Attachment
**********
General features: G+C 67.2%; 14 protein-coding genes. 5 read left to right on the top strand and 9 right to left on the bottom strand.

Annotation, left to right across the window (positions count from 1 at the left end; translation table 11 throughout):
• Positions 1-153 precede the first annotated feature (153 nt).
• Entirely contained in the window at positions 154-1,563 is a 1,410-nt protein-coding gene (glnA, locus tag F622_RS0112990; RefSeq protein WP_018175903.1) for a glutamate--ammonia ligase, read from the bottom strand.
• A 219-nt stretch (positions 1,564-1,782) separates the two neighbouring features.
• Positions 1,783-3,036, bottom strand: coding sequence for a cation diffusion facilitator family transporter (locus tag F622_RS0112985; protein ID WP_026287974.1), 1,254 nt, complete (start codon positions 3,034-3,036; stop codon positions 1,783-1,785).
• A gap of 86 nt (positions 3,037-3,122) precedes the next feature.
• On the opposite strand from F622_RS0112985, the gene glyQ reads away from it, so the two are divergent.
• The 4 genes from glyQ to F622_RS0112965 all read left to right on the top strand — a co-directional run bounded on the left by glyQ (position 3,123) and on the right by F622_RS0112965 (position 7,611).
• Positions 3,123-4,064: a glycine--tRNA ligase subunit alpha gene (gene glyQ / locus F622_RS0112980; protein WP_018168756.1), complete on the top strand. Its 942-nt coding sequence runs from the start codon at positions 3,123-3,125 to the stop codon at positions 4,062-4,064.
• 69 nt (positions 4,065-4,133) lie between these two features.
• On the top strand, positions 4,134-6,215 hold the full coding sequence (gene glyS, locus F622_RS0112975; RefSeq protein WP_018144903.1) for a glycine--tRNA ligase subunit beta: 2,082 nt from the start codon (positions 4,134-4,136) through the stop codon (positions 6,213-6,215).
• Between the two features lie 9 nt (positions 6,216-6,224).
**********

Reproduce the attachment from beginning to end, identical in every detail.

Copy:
General features: G+C 67.2%; 14 protein-coding genes. 5 read left to right on the top strand and 9 right to left on the bottom strand.

Annotation, left to right across the window (positions count from 1 at the left end; translation table 11 throughout):
• Positions 1-153 precede the first annotated feature (153 nt).
• Entirely contained in the window at positions 154-1,563 is a 1,410-nt protein-coding gene (glnA, locus tag F622_RS0112990; RefSeq protein WP_018175903.1) for a glutamate--ammonia ligase, read from the bottom strand.
• A 219-nt stretch (positions 1,564-1,782) separates the two neighbouring features.
• Positions 1,783-3,036, bottom strand: coding sequence for a cation diffusion facilitator family transporter (locus tag F622_RS0112985; protein ID WP_026287974.1), 1,254 nt, complete (start codon positions 3,034-3,036; stop codon positions 1,783-1,785).
• A gap of 86 nt (positions 3,037-3,122) precedes the next feature.
• On the opposite strand from F622_RS0112985, the gene glyQ reads away from it, so the two are divergent.
• The 4 genes from glyQ to F622_RS0112965 all read left to right on the top strand — a co-directional run bounded on the left by glyQ (position 3,123) and on the right by F622_RS0112965 (position 7,611).
• Positions 3,123-4,064: a glycine--tRNA ligase subunit alpha gene (gene glyQ / locus F622_RS0112980; protein WP_018168756.1), complete on the top strand. Its 942-nt coding sequence runs from the start codon at positions 3,123-3,125 to the stop codon at positions 4,062-4,064.
• 69 nt (positions 4,065-4,133) lie between these two features.
• On the top strand, positions 4,134-6,215 hold the full coding sequence (gene glyS, locus F622_RS0112975; RefSeq protein WP_018144903.1) for a glycine--tRNA ligase subunit beta: 2,082 nt from the start codon (positions 4,134-4,136) through the stop codon (positions 6,213-6,215).
• Between the two features lie 9 nt (positions 6,216-6,224).